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Hundreds Descend on City Hall to Discuss Street Vending Legalization

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This was the third of four community meetings held by the Chief Legislative Analyst.

Lucas Peterson

Hundreds of people attended a meeting at Los Angeles City Hall yesterday evening to listen to and hear others voice their opinions regarding street vending in L.A. The gathering was the third of four community meetings ordered by the Los Angeles City Council to gather input on a possible plan to legalize sidewalk vending in the city.

City Analyst Felipe Chavez presided over the two hour meeting, and gave a presentation on three possible options, or models, for the City Council's approval. "Model 1" would keep the status quo, maintaining the current laws and regulations that outlaw street vending in L.A. "Model 3," which most of the vendors present at the meeting supported, would institute a community-driven sidewalk vending program, creating a series of regulations and permitting processes for public vending on city streets, as well as tailored regulations for special environments such as parks and high-traffic pedestrian areas. Chavez was careful to note that while proposals covered sidewalk vending, it did not provide for any vending carts that vended on the city streets.

Chavez' presentation, which was made in English, was nearly over by the time many had entered the meeting, as there were lengthy lines and security to enter the John Ferraro Council Chambers, a spacious hall on the third floor. Some vendors who attended wore shirts to affiliate themselves with a particular group: many wore black t-shirts with silkscreened white fist on the front, with the lettering "Union Popular de Vendedores Ambulantes" ("Vendedores Ambulantes" means "Mobile Vendors"). Chavez took time to scold the audience for applauding certain speakers, saying that it was eating into the meeting's minutes. Audience members, in response, adopted American Sign Language, or deaf, applause: they raised their arms and turned their open hands from side to side.

At the public speaking portion of the meeting, dozens of speakers were allotted a minute to voice their opinion on the proposals: most were street vendors or street vendor advocates who passionately spoke of a need to legalize the profession. One woman, Rosa Calderon, spoke of having received seven tickets from the city and her inability to pay them. Still more spoke of a desire to not be seen as criminals, and to be able to pursue their livelihood without fear.

One woman spoke of having received seven tickets from the city and her inability to pay them

Some speakers (I counted three or four) came to say they believed street vending should remain illegal. Largely, they represented business interests of certain districts in L.A., including Wilshire Center and Hollywood. One woman cited the existing chaos of Hollywood Boulevard, which already has sidewalks packed with tourists and grubby Spider-Man impersonators, and said she feared street vending legalization would make that situation worse.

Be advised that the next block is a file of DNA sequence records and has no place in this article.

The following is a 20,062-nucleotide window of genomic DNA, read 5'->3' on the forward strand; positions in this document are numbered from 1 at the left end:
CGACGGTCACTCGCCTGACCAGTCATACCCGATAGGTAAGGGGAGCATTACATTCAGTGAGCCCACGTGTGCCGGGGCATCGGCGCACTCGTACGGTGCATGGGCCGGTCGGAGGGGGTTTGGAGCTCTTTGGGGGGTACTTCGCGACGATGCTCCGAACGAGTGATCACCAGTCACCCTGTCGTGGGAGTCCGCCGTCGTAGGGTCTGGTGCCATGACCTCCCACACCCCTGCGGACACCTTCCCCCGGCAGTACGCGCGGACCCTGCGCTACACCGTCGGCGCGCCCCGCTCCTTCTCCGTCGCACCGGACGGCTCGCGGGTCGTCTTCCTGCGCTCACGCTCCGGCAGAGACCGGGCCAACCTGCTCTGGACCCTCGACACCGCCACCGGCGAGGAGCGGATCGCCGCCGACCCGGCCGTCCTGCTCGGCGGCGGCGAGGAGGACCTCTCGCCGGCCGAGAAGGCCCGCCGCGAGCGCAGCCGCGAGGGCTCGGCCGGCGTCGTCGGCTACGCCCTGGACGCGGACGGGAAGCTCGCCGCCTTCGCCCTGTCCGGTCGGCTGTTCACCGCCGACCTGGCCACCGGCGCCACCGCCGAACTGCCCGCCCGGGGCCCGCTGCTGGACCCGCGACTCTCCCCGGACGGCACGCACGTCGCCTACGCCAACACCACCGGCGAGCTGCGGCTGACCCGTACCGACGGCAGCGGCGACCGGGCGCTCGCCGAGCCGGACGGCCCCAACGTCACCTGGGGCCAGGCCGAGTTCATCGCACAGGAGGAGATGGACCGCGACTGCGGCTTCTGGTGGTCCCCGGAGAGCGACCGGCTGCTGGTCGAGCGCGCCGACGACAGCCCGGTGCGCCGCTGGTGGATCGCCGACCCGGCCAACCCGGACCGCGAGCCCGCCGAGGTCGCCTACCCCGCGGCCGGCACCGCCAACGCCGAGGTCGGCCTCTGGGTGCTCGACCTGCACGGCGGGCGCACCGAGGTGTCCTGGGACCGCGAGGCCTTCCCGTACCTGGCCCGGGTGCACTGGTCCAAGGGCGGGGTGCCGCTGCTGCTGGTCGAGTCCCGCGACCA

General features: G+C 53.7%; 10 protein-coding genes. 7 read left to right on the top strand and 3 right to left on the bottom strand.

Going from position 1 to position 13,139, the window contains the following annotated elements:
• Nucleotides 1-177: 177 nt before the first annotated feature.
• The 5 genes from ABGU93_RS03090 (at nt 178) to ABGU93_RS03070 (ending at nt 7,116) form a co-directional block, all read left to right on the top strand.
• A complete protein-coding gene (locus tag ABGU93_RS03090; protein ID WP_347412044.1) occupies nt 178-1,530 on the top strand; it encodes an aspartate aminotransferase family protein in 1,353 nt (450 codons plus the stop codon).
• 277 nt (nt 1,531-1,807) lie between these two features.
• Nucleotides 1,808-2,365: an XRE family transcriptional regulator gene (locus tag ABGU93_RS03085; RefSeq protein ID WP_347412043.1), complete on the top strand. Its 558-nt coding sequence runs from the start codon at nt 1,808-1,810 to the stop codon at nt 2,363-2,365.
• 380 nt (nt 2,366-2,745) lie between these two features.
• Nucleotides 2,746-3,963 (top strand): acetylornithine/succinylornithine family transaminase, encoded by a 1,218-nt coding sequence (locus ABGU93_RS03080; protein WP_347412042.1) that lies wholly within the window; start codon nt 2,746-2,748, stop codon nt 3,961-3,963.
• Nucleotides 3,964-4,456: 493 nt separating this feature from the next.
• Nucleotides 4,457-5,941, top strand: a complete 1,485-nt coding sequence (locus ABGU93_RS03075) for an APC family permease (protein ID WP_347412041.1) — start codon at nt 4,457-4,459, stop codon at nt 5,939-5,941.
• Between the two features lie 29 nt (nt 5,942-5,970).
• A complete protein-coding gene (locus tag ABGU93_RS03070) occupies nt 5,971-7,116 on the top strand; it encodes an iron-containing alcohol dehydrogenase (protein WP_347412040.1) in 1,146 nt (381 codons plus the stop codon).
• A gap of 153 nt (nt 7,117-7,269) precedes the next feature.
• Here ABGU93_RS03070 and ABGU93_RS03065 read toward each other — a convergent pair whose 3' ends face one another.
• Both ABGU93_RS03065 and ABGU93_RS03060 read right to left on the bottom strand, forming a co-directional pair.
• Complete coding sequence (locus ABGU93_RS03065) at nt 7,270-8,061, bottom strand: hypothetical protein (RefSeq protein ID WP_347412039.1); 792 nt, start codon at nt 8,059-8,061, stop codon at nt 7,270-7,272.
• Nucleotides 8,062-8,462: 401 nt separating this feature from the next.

Most troublesome about the proposed plans for possible legalization is that they focused largely on enforcement and punishment; not education and support. One sample budget that was circulated allotted $1,750,000 to the Public Works department for the purpose of creating a team to seek out and punish those who were not complying with new laws. Very little focus was paid to business development or education: one handout discussed a rudimentary business course that "could be made available online" at the cost of $200,000.

They focused largely on enforcement and punishment; not education and support

Much of the proposed new legislation focused on establishing regulations for street vendors. The sample proposition of placement requirements would severely limit where vendors could position themselves in the city. Requirements (there are many, but here are a few) would entail that vendors: stay more than 18 inches but fewer than 24 inches away from a curb; more than five feet from crosswalks, fire hydrants, driveways, lawns, or bus benches; stay 45 feet to the rear of any bus stop, and 10 feet from the rear of any parking meter or marked parking space.

The Los Angeles City Council snuck through a measure earlier this week reviving a long-standing ban on vending in parks and on beaches. The suddenness of that vote came from a concern that the city could be subject to lawsuit in the event of illness resulting from bad food from a street vendor. Doug Smith of Legal Aid said that it was "disappointing the City Council would push through a vote like that" given the open, public forum that was planned for Thursday.

The fourth, and final, community meeting will be held at the Watts Labor Community Action Committee at 10950 S. Central Avenue Los Angeles, CA 90059 on June 25th at 6 p.m. Those who wish to express an opinion about street vending in Los Angeles can attend the meeting or email